The 8th edition of the annual Africa Internet governance forum(AfIGF) took place in N’Djamena,Tchad from 10-12 September 2019 under the Theme “Shared Responsibilities of Stakeholders for a robust Internet Governance Ecosystem.The meeting which was being held for the first time ever by a francophone country and in the central africa region brought together a record of over 500 participants from over 35 countries with diverse stakeholders background to deliberate on how to strengthen multistakeholderism in order to achieve a strong internet ecosystem in Africa.

This year’s AFIGF was remarkable as it hosted for the very first time the Africa Youth Internet Governance Forum that was officially launched.Prior to the AfIGF’19 was the,the meeting was the Africa School of Internet Governance(Afrisig 5th-9th September) and the Chad National Internet Governance Forum on 9th September.

Session:Induction of new comers and opening remarks

The session began with welcoming remarks by Mary Uduma,chairperson of the Afric IGF MAG,followed by a brief session on induction of newcomers moderatorated by Mr.Faya Makane,Chairperson of the Africa IGF secretariat

.Key recommendations from this session include:

★ African IGF needs to upload the African Declaration on Internet Rights on its website in order to promote it

★ African countries need to widely promote the positive aspects of the Internet while at the same time educate the population, especially youth on the negative impact and wrong usage of the social networks.

This session was followed by a keynote address from the Deputy Chairperson of the African Union Commision.Other parallel sessions were held include Youth IGF,Ruralization session and National RIs sessions.


★ There is a need for the youths to get involved in shaping policies that affect the growth and democratic usage of the Internet in Africa

★ Young people should be encouraged to challenge the status quo to enable sustainable innovation and development in Africa.

★ The Government of the Countries in Africa should involve more young people in national policy-making processes.

★ As the major users of the internet, the youths are in the best position to contribute to the conversations of Internet Governance, for security, accessibility and safety online.

★ Youth Participation in Internet Governance is very important, they need to actively participate in the ecosystem. A plea is made to the African Union and government.

★ There is a need to create an environment of Trust and the Youths are encouraged to hold the leaders accountable.

★ We Government need to address the issues of Cyberbullying

★ There is a need for a concerted multi stakeholder approach as well as the need to contextualize data protection legislative processes.

★ Data protection commissioners should begin implementing their provisions data protection policies and ensure the functionality of data controllers in order to guard against human rights violations

★ Organizations need to rethink workflow, workforce, and workplace from the ground up to take advantage of technologies while creating meaning and value for employees.

★ Companies have to align organizational structure, leadership, and workforce development as they execute a cohesive strategy that goes beyond a short-term equation of cost and efficiency to creating sustainable innovation.

★ There is a need for urgent attention and investment in the human capital development of the Youths. Especially in skills development to let the youths in Africa to remain relevant in the future of work.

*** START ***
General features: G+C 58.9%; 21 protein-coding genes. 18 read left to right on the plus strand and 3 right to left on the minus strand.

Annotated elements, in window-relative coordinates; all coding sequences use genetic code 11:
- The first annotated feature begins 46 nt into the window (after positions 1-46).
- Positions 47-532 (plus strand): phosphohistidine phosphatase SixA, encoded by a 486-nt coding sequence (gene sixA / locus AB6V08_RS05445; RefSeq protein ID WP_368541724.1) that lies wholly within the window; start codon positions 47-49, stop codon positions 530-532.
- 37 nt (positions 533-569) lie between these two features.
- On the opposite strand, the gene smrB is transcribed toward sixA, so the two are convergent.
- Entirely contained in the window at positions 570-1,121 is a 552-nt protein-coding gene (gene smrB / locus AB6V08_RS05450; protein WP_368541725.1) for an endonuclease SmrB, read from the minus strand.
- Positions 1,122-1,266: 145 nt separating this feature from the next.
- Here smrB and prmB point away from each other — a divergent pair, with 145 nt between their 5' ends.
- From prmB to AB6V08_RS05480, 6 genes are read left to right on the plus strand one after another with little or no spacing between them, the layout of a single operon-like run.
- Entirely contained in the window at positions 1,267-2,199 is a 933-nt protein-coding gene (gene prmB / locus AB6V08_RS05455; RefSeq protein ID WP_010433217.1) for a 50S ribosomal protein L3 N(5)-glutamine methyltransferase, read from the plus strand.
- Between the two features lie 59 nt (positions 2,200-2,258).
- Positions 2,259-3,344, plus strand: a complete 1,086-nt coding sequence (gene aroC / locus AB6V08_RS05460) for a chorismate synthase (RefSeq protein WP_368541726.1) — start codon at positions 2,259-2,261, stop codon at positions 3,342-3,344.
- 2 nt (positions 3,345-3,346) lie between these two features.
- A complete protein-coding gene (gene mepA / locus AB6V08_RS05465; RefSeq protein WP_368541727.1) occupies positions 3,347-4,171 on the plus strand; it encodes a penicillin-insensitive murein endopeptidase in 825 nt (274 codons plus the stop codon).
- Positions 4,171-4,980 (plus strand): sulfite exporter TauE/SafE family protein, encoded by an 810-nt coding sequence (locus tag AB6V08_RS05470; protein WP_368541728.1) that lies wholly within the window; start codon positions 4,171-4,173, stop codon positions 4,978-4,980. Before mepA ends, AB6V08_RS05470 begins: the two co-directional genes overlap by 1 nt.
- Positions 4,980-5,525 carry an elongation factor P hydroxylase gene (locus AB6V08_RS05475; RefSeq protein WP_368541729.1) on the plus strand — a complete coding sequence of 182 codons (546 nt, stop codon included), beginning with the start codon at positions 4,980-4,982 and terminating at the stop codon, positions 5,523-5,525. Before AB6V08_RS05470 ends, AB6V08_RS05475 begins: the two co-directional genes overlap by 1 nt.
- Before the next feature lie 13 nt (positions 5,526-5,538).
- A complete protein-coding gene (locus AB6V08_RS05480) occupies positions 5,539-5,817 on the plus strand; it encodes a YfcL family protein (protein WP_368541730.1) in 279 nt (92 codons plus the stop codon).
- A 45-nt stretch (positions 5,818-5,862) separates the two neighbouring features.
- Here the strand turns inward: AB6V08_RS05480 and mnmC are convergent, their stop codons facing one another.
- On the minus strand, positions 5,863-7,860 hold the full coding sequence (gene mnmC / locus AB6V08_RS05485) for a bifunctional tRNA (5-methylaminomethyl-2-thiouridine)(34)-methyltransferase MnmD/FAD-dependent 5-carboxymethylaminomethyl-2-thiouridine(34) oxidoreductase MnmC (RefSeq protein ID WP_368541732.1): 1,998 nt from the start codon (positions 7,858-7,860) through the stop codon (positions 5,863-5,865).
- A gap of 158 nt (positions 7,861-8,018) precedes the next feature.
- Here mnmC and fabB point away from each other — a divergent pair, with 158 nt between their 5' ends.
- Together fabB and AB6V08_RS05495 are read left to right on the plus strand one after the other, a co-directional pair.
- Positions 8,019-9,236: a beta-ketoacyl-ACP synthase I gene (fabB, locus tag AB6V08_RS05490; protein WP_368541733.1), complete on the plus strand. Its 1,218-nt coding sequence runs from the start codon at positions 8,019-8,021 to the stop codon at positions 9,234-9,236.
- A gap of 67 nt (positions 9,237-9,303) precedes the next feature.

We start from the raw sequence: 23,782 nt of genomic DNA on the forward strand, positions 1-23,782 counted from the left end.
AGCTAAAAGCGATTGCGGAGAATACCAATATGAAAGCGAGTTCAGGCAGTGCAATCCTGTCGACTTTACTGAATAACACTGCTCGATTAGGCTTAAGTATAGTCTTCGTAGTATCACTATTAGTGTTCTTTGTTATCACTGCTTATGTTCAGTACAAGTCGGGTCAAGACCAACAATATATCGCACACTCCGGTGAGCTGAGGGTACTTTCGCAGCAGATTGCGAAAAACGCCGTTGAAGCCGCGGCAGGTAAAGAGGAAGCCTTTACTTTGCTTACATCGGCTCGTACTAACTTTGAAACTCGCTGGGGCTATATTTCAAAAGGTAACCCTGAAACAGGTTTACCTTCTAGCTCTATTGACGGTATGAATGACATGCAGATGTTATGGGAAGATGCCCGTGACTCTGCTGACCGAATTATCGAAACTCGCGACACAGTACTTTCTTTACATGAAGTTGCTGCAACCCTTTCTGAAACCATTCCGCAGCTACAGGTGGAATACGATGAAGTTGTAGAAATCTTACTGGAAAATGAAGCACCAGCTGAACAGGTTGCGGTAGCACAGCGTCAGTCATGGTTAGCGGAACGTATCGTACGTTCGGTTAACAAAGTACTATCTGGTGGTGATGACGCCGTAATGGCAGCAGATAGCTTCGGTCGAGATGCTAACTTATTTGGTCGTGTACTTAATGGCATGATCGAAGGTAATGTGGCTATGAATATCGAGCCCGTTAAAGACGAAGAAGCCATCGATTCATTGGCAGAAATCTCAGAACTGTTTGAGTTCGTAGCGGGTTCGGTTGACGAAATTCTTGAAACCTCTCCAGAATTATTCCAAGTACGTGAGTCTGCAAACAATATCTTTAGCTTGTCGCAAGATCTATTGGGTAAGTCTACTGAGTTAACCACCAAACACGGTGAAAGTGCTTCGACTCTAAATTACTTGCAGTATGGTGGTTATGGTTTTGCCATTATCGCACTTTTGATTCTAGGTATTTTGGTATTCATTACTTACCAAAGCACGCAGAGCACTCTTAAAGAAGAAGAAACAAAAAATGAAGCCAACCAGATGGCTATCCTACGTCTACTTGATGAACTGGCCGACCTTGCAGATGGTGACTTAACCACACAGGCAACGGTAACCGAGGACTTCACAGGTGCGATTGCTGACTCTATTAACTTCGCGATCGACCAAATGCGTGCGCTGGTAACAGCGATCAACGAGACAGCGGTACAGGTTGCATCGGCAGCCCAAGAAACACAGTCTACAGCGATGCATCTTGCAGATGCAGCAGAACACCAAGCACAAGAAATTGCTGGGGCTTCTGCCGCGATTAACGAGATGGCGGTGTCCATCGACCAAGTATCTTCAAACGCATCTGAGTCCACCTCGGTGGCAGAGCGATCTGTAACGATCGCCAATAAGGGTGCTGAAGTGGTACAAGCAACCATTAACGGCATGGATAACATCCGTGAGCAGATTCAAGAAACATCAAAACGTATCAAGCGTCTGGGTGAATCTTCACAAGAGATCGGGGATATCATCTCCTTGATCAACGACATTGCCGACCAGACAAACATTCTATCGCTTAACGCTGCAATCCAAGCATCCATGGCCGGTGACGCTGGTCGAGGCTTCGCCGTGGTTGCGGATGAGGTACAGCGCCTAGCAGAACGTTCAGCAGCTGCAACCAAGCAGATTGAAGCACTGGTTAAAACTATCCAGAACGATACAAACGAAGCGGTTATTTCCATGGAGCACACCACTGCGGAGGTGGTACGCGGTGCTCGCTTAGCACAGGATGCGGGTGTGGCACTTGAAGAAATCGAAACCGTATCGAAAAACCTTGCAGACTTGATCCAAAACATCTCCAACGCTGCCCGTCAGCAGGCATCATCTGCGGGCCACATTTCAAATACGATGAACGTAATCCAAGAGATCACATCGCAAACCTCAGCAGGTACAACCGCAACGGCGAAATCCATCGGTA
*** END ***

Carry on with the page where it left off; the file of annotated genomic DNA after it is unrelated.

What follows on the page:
★ The youths in Africa urge the African Union and Governments to help in balancing the key elements that are changing the future of work: Automation and Innovation.

Keynote Address by Allison Gilwadd, Executive Director for ICT Research Africa

Dr.Allison Gilwad in her opening remarks began by thanking the government of Tchad for having a vision for a vibrant Africa digital future and hosting the 8th edition of the AfIGF.She underpinned the issues of development of a resilient,safe and secure information infrastructure ,

harmonisation of digital policies to enable inter-africa trade and regional development specifically the Africa Free Trade Agreement

She raised the following key questions in regards to policy challenges presented by the datafication of the economy to attain development in Africa and urged the African Union,governments and other stakeholders in internet governance to deliberate on them.

★ How do we harness the benefits of digital policies digital technologies while limiting the

potential harm to citizens,enterprises and governments?

★ How do we ensure digital inclusions of all people in the dynamic environment and how do we mitigate the risk associated with bringing large numbers of people online,many of them without the digital literacy to defend their rights online?

★ How do we ensure not only that our countries are using the latest technology of AI or drones or blockchain for development purposes but there is data justice for those on whom those technologies are being used or for whom their data is being extracted.?

She also took time to condemn that current xenophobic attacks against foreign nationals in South Africa and called on the South African government to take decisive action to end violence and protect property.

She addressed the political and economic fallouts associated with illegal activities in the internet pointing out cases of internet shutdowns,illegal data mining for psychographic profiling,fake news and propaganda as issues that can be effectively addressed through international cooperation.

In conclusion,she made the following key submissions